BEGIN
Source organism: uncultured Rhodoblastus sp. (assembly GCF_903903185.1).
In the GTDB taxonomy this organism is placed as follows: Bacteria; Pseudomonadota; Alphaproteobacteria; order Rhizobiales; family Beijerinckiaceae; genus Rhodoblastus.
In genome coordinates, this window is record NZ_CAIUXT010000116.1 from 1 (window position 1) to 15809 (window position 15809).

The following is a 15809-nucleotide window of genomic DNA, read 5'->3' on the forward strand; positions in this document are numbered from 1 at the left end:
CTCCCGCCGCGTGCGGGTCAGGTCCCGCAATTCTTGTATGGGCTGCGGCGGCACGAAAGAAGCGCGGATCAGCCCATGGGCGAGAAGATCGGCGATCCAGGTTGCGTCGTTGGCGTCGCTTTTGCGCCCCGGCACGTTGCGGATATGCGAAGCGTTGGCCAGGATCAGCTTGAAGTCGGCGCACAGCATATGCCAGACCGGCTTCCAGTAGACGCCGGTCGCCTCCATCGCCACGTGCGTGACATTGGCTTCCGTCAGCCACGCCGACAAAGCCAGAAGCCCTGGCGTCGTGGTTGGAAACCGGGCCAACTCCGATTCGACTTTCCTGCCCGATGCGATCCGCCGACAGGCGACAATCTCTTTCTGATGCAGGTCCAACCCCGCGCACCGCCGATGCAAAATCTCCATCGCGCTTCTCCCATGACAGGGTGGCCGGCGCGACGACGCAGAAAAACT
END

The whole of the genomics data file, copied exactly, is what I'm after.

Source organism: uncultured Rhodoblastus sp. (assembly GCF_903903185.1).
In the GTDB taxonomy this organism is placed as follows: Bacteria; Pseudomonadota; Alphaproteobacteria; order Rhizobiales; family Beijerinckiaceae; genus Rhodoblastus.
In genome coordinates, this window is record NZ_CAIUXT010000116.1 from 1 (window position 1) to 15809 (window position 15809).

The following is a 15809-nucleotide window of genomic DNA, read 5'->3' on the forward strand; positions in this document are numbered from 1 at the left end:
CTCCCGCCGCGTGCGGGTCAGGTCCCGCAATTCTTGTATGGGCTGCGGCGGCACGAAAGAAGCGCGGATCAGCCCATGGGCGAGAAGATCGGCGATCCAGGTTGCGTCGTTGGCGTCGCTTTTGCGCCCCGGCACGTTGCGGATATGCGAAGCGTTGGCCAGGATCAGCTTGAAGTCGGCGCACAGCATATGCCAGACCGGCTTCCAGTAGACGCCGGTCGCCTCCATCGCCACGTGCGTGACATTGGCTTCCGTCAGCCACGCCGACAAAGCCAGAAGCCCTGGCGTCGTGGTTGGAAACCGGGCCAACTCCGATTCGACTTTCCTGCCCGATGCGATCCGCCGACAGGCGACAATCTCTTTCTGATGCAGGTCCAACCCCGCGCACCGCCGATGCAAAATCTCCATCGCGCTTCTCCCATGACAGGGTGGCCGGCGCGACGACGCAGAAAAACT